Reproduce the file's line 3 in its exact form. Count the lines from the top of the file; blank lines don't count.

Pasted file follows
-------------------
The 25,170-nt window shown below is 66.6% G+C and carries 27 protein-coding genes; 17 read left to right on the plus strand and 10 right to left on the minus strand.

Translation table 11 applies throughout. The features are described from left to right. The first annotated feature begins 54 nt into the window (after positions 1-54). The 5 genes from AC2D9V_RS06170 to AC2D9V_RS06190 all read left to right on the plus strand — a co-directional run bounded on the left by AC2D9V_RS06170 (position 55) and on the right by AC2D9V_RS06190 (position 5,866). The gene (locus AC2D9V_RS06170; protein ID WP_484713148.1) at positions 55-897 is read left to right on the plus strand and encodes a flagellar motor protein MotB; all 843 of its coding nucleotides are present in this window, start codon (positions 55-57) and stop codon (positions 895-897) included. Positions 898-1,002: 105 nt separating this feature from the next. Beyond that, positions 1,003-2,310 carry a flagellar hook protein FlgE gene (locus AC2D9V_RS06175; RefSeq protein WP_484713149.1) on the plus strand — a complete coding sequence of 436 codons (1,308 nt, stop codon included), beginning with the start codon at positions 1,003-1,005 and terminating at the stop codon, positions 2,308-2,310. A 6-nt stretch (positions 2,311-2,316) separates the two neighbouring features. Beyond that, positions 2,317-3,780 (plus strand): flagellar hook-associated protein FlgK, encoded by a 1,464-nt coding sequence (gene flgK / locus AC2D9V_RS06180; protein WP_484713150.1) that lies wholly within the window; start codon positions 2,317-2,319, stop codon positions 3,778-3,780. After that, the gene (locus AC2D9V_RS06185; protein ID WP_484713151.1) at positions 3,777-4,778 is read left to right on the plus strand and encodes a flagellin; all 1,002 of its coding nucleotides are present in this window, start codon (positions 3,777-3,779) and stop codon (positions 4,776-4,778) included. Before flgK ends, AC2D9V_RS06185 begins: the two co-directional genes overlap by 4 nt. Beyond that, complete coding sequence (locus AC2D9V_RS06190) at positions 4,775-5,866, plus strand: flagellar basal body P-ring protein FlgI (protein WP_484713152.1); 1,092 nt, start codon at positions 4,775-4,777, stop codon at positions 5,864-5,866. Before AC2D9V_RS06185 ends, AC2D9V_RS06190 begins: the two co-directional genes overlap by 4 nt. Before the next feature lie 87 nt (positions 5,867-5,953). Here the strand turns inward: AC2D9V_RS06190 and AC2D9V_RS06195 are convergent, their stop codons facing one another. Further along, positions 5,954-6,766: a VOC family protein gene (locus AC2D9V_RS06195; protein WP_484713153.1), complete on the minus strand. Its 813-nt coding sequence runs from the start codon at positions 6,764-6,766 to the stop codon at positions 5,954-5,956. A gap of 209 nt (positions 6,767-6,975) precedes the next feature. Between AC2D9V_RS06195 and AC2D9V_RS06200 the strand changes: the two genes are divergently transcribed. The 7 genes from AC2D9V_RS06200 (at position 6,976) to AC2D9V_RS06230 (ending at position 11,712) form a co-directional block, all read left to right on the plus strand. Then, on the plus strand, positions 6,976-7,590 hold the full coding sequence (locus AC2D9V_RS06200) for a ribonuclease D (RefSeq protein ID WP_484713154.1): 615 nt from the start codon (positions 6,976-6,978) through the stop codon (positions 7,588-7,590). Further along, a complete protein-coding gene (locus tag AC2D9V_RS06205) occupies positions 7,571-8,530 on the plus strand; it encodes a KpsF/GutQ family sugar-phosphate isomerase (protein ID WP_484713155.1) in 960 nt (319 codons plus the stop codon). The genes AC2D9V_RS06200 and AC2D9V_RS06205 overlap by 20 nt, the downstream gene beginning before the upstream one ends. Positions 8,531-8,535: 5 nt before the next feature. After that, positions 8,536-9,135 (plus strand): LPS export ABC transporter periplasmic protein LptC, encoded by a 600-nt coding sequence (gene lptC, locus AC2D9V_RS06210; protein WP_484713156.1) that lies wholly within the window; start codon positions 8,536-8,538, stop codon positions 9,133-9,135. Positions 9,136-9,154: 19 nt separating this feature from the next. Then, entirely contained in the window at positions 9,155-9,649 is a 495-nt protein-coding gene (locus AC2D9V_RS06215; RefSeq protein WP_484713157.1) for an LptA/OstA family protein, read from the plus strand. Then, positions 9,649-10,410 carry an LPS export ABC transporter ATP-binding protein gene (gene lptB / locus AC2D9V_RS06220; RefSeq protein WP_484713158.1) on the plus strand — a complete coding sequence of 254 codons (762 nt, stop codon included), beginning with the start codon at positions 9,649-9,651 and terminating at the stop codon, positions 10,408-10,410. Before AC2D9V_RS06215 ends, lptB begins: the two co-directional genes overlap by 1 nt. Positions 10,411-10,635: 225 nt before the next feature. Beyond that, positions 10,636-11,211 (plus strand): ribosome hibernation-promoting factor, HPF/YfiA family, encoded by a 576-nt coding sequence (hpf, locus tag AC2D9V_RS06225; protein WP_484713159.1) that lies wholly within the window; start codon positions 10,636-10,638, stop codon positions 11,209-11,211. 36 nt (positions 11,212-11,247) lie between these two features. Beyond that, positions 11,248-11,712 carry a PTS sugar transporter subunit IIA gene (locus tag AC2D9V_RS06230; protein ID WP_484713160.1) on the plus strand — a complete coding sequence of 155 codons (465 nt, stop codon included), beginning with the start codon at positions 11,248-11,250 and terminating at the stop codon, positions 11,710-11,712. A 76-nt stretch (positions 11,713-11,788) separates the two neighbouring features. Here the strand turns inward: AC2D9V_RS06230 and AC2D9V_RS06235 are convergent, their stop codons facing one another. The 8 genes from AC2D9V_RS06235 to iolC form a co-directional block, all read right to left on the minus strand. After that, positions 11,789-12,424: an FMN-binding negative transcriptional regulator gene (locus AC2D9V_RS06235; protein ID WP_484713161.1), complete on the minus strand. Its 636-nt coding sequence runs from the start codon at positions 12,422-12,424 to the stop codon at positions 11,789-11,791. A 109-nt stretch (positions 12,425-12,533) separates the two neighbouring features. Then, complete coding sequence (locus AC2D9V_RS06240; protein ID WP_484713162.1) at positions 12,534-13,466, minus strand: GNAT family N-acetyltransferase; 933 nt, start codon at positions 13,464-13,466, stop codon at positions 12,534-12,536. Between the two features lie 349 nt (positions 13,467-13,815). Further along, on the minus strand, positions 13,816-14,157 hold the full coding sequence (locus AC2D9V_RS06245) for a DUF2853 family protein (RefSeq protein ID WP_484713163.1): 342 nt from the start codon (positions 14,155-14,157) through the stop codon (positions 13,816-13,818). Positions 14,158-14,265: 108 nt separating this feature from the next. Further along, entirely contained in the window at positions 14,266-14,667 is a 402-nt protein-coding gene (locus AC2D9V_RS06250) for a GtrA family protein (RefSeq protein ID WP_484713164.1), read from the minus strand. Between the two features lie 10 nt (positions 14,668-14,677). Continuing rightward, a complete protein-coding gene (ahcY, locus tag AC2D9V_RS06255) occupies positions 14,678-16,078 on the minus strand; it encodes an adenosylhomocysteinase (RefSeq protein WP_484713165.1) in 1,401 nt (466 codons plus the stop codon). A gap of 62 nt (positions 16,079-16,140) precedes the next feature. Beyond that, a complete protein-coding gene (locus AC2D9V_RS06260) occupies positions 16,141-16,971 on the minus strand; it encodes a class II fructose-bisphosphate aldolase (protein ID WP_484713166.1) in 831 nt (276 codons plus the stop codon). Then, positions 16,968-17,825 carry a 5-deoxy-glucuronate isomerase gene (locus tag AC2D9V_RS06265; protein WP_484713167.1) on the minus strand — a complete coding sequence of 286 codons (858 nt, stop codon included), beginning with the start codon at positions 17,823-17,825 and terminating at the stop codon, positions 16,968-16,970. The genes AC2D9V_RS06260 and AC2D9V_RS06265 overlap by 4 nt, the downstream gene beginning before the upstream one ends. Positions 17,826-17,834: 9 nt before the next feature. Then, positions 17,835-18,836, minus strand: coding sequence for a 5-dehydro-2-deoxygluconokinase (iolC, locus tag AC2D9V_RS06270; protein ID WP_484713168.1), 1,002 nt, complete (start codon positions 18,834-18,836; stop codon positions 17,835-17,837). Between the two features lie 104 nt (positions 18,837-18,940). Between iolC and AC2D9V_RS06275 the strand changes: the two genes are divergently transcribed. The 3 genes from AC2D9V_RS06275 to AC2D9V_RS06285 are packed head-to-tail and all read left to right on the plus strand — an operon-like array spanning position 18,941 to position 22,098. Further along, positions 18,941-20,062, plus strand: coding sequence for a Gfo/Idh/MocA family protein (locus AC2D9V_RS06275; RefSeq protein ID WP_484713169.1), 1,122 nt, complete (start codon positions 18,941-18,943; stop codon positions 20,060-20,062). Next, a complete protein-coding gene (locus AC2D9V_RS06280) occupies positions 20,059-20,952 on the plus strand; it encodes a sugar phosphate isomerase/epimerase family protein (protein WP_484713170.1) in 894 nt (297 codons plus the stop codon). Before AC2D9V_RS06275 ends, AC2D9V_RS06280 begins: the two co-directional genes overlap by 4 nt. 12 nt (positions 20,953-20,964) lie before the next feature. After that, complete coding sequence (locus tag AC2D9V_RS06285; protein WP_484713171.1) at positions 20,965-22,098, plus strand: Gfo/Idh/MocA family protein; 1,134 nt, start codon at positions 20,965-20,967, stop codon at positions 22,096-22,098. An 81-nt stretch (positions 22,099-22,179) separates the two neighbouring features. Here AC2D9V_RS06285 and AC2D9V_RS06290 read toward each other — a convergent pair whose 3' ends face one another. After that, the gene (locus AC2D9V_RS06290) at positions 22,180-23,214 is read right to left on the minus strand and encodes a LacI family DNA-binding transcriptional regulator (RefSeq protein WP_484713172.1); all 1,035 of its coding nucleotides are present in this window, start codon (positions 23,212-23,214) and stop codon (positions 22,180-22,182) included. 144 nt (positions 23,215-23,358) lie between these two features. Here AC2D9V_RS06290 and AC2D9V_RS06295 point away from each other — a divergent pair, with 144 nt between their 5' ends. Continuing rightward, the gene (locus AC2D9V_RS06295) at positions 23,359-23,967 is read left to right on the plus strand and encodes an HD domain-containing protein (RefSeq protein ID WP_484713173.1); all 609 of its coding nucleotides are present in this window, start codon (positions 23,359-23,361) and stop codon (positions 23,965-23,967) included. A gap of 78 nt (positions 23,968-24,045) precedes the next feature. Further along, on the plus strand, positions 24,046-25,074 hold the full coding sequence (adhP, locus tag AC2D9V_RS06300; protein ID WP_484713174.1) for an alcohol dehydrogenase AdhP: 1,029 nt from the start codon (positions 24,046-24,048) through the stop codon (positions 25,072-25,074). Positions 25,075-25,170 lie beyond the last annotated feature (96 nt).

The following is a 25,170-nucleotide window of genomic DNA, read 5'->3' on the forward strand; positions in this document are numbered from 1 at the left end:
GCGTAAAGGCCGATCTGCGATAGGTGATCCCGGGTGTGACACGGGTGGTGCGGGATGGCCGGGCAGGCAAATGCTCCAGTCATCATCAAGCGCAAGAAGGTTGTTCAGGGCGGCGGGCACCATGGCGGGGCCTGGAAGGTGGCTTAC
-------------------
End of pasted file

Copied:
The following is a 25,170-nucleotide window of genomic DNA, read 5'->3' on the forward strand; positions in this document are numbered from 1 at the left end: